A boomer bemoans the vaccine lottery

The newest challenge for baby boomers now is getting vaccinated. In most states, older boomers are in the front of the line, but as Laura Landau wrote for her writer’s workshop from Wappingers Falls, New York, it’s still a lottery, and it still takes its toll.

Two friends were talking on the phone, mostly about the Covid-19 vaccine.

Barbara was saying, “The only place my daughter could get us an appointment is Binghamton, New York. We don’t want to drive four hours each way to get it.” Maria said she wasn’t worried, eventually it would become available.

Then Barbara continued, “I’m equating it to the presidential election. Every time Mike and I tried to vote early, the lines were around the block. After trying three times to vote early, we decided to wait for Election Day and that strategy paid off, there was no wait then.”

Getting back to the vaccines, Maria agreed. She’d had the exact same experience with voting. She was safe at home and could wait. Leave it for people who really needed the vaccine.

Four days later, an alert rang on Maria’s phone. The coveted vaccine appointment was available. She was in the car with her husband driving. The woman who all along felt that she could wait for the vaccine, and didn’t even know if she wanted to risk what seemed like an unproven vaccine, was quickly filling out her information. She assumed she could fill out her information, then her husbands, then her mom’s.

Absolute elation. She got an appointment.

Then….total devastation. No more appointments left. In just six short minutes. Maria kept clicking the link with the same results. No more appointments left. That couldn’t be!

Laura Landau with her husband.

Devastated, what had she done? Her husband, her mother. She had been so selfish, she should have filled out their information first.

Her sister screamed at her, “What about Mom? What did you do?” Maria kept saying, “I thought there would be more time, more appointments.” Her sister yelled, “I was driving, or I would have gotten Mom an appointment.” Maria yelled back, “Once in my life I did something without thinking of someone else first.” She still couldn’t help thinking, what had she done? Everyone in the family was in tears.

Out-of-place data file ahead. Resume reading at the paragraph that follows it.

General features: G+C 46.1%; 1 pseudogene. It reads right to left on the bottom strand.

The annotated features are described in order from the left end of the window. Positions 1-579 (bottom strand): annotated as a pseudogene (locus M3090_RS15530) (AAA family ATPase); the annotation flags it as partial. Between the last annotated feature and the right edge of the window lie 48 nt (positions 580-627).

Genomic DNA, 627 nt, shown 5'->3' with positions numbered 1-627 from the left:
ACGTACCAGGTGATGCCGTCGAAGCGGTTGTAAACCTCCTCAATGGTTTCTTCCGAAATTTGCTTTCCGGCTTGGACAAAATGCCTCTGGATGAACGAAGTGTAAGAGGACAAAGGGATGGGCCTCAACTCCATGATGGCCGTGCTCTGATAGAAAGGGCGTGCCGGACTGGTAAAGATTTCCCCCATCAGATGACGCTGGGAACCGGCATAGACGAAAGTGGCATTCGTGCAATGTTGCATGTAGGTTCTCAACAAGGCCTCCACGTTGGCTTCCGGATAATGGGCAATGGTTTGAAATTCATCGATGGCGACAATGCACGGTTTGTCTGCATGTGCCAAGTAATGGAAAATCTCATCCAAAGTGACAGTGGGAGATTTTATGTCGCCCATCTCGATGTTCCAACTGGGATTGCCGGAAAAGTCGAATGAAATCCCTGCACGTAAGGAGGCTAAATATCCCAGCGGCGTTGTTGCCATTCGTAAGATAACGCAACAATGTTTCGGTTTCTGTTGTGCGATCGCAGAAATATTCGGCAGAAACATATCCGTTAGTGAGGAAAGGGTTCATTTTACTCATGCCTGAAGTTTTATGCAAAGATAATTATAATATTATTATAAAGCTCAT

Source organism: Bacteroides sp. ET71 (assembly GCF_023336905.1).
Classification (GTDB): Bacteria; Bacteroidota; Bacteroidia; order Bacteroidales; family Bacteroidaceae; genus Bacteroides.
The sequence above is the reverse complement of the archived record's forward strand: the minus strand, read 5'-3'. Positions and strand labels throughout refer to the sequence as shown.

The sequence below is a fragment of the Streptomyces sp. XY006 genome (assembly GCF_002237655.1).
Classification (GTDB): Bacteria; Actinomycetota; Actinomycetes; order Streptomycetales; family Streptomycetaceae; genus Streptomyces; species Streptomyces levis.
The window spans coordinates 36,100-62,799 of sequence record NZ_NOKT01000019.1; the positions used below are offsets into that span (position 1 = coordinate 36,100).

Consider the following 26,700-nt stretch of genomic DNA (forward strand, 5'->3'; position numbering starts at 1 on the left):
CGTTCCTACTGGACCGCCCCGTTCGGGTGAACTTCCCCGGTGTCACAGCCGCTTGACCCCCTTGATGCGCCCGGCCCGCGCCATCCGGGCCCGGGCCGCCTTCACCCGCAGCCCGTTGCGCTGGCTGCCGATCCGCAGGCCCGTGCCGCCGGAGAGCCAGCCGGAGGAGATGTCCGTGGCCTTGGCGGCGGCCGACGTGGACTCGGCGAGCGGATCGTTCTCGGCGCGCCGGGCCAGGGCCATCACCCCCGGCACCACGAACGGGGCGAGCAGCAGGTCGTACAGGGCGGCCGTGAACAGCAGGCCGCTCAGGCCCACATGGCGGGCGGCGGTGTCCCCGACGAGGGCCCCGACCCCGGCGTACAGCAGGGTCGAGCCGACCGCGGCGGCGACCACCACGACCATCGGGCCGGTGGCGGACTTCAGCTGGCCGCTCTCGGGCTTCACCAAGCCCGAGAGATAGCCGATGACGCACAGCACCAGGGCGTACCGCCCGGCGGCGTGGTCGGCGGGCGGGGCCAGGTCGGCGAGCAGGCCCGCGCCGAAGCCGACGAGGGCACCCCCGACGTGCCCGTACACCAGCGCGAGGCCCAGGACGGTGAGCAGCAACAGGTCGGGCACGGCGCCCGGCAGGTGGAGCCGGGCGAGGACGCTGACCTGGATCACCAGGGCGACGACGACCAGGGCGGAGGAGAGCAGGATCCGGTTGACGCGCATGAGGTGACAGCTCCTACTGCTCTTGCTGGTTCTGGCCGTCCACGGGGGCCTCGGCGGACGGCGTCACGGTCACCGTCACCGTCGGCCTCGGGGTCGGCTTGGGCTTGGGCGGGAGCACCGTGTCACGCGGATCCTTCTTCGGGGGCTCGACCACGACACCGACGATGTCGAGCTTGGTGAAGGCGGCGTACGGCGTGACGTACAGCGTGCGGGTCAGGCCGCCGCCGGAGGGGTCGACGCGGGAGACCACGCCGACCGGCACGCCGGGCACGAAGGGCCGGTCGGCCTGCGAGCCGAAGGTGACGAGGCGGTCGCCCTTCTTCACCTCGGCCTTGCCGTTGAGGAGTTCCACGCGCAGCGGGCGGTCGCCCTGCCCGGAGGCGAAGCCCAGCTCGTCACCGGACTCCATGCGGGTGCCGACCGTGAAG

Maria’s husband was so considerate though, the man won had gone to work all during the pandemic without complaint. It had showed in his face that he was happy for her, he was so thrilled that his wife was going to be safe. He told her so. His joy for her sake made her feel so much worse.

A week later, her first vaccine dose made Maria feel like she was betraying them. At what cost safety?

12 Comments

  1. I turned 65 in December. I am too young to get the vaccine yet. My friends who are 75 and older have tried to get it. Some have succeeded. I am happy to know that you got it . I hope with President Biden at the helm more vaccines will be available soon. Thanks for sharing your story.

  2. Well said, Laura. This crazy path the virus has thrown us onto has no roadmap. We all have to do the best we can to keep ourselves safe. Remember the airline’s iconic caution to put your own mask on first and then help others.

  3. Well written Laura, this world we are living in is so very stressful. It’s ok to put yourself first sometimes! Think of it this way, if someone gets sick you can possible be their caretaker and be safe (hopefully).

  4. Well done, Laura! The stress of it all is clear in your story. One thing is for sure: Those of us who get protected first can be valued helpers to those who have to wait.

  5. We all have been waiting patiently for weeks in the front lines with no shots available in sight. Remaining patient but not liking being vulnerable to catching covid. Hazardous working conditions and the threat is real. Let’s hope vaccines are on their way soon!!

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